MLB's qualifying-offer system is stacked against low-revenue clubs
The qualifying-offer system doesn't only screw certain free agents. It also screws certain teams.
The Rays should sign shortstop Ian Desmond. The Indians should sign outfielder Dexter Fowler. But neither move likely will occur, in part because neither low-revenue team is comfortable sacrificing its first-round draft pick and accompanying bonus-pool money.
The Rays, choosing 13th, and the Indians, selecting 15th, won too many games last season to qualify for a top-10 protected pick. Yet, they did not win enough games to fall into, say, the 22-to-30 range, where the selections are less valuable.
The draft, which supposedly is designed to enhance competitive balance, sometimes does just the opposite. Low-revenue teams are tired of the inequities throughout the game's economic system. High-revenue teams are tired of subsidizing low-revenue teams that spend too little on baseball operations. The coming collective-bargaining negotiations once again will pit not only owners vs. players, but also owners vs. owners
The draft is a particular mess.
Whether you call it tanking or just plain rebuilding, is it fair that high-revenue teams can add to their advantages by securing protected picks almost by design?
Likewise, is it fair that low-revenue teams must sacrifice a pick to sign a free agent who received a qualifying offer, when merely coming up with the money for such a player is challenging enough for those clubs?
Think of the benefits that the high-revenue Phillies will enjoy by losing big last season:
*The No. 1 pick, which is protected.
*The highest bonus pools for the draft and international market.
*The financial resources to spend lavishly on free agents whenever the mood strikes them (in the Phillies' case, not yet).
Successful high-revenue teams hold a different kind of edge -- the ability to sign multiple free agents who received qualifying offers at the cost of lesser picks.
The Cubs, after winning 97 games last season, had a low first-round position, No. 28 overall. They forfeited both that pick and their second-rounder to sign free-agent outfielder Jason Heyward and right-hander John Lackey, spending $216 million in the process.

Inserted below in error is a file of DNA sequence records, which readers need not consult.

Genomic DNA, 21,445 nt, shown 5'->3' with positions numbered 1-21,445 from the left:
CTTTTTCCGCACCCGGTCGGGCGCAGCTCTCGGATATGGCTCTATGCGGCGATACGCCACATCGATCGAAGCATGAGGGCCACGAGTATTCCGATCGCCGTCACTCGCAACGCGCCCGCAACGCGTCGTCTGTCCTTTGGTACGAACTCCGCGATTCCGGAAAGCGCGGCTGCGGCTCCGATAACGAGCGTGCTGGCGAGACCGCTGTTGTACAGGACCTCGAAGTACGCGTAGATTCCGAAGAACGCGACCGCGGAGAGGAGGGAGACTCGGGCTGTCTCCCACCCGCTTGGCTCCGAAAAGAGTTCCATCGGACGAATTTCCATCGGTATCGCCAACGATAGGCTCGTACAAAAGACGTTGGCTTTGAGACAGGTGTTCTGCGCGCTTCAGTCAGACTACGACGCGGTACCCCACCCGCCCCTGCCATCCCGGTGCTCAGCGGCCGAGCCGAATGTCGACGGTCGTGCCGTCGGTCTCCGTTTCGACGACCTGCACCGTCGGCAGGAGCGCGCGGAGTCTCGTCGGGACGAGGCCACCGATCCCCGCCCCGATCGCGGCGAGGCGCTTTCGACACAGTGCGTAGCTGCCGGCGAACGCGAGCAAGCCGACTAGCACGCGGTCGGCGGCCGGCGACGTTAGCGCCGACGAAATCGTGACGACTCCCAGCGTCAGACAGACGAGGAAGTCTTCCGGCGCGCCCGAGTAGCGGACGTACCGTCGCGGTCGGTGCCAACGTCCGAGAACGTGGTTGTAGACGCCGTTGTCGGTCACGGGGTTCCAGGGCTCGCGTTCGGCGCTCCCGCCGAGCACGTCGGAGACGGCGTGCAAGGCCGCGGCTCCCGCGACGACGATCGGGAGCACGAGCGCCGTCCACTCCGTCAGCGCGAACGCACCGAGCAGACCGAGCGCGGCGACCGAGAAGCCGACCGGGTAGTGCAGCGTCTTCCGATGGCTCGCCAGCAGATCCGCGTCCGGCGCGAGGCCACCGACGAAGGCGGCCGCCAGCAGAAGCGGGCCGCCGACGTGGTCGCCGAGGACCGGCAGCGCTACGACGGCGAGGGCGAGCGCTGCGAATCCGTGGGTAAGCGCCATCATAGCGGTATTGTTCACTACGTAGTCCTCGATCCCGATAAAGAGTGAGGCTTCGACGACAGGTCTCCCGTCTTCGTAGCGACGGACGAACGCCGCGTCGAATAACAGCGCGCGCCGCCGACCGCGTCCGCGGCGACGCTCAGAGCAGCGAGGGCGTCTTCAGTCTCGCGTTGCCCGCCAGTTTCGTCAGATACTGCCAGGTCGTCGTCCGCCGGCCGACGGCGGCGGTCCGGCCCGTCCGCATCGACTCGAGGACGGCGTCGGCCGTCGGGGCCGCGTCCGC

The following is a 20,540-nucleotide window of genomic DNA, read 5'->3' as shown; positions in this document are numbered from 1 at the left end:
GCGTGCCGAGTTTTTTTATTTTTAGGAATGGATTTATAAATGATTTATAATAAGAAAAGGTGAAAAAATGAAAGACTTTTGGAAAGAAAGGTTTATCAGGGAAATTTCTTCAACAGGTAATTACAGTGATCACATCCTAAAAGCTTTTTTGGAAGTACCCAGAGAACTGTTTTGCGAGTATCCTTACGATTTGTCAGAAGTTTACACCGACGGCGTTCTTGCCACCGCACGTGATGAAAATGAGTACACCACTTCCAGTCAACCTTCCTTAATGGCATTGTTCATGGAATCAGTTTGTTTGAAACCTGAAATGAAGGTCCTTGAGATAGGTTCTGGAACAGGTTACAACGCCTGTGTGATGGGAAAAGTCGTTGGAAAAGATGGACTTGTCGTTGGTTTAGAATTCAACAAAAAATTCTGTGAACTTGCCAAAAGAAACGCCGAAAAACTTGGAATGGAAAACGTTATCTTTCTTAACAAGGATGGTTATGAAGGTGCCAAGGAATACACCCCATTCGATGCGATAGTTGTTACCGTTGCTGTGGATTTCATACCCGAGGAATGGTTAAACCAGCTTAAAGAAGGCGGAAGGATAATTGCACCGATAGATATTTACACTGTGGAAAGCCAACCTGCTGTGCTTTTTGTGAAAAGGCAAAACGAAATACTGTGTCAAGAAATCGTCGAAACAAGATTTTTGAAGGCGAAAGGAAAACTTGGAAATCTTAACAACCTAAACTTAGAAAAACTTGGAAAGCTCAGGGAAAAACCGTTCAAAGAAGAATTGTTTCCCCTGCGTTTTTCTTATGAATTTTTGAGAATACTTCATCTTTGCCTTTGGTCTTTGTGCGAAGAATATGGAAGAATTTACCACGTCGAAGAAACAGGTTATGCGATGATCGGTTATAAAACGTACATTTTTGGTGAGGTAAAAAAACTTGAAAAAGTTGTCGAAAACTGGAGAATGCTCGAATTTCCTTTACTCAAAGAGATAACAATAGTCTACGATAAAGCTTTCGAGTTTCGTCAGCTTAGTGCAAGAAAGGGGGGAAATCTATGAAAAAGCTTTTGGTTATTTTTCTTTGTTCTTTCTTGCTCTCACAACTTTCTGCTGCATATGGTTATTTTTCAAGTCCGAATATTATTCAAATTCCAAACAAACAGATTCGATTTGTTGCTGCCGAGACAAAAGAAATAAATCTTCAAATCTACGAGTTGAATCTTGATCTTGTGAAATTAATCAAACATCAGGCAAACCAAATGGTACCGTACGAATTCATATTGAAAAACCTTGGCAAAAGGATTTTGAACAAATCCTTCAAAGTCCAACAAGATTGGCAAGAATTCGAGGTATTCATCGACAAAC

High-revenue teams, due to their greater spending power, also are better suited to extend qualifying offers, which this year came at a price of $15.8 million. They also are able to leverage their financial resources internationally, paying overage penalties to sign premium talents such as the Red Sox did last year with Yoan Moncada.
Low-revenue teams have made numerous qualifying offers, but not a single free agent accepted in the first three years of the system. Three players accepted this time, and as the amount of the qualifying offer rises, the threat of acceptance only will become more acute for clubs with lower payrolls -- that is, if the system remains in place.
Where, then, can low-revenue teams currently find relief?
Well, six additional picks at the end of each of the first and second rounds are awarded to teams through the "Competitive Balance Lottery," which is as about as aptly named as the propaganda-spouting "Ministry of Truth" in the novel "1984."
Teams that either play in one of the 10 smallest markets or generate one of the 10 smallest revenue pools are eligible for the picks. In addition, any teams that receive revenue-sharing funds are eligible for the picks after the second round.
The first of these picks in 2016, likely to be No. 39, belongs to the Reds. The Rays hold the last such selection, likely to be No. 81. Some years, the Rays have been shut out entirely, while the perennially strong Cardinals, due to their market size, actually "earned" a pick in '14.
In any case, such picks amount to crumbs, particularly at a time when the divide in local TV revenue between the haves and have-nots has never been greater.
No wonder the have-nots feel trapped.
Desmond and Fowler are precisely the types of free agents who should be in play for low-revenue teams at this late stage of the offseason. Yet, even as the prices of such players drop, teams such as the Rays and Indians are scared off by the prospect of losing their picks and pool money.
Fix the system. Stop harming players and teams.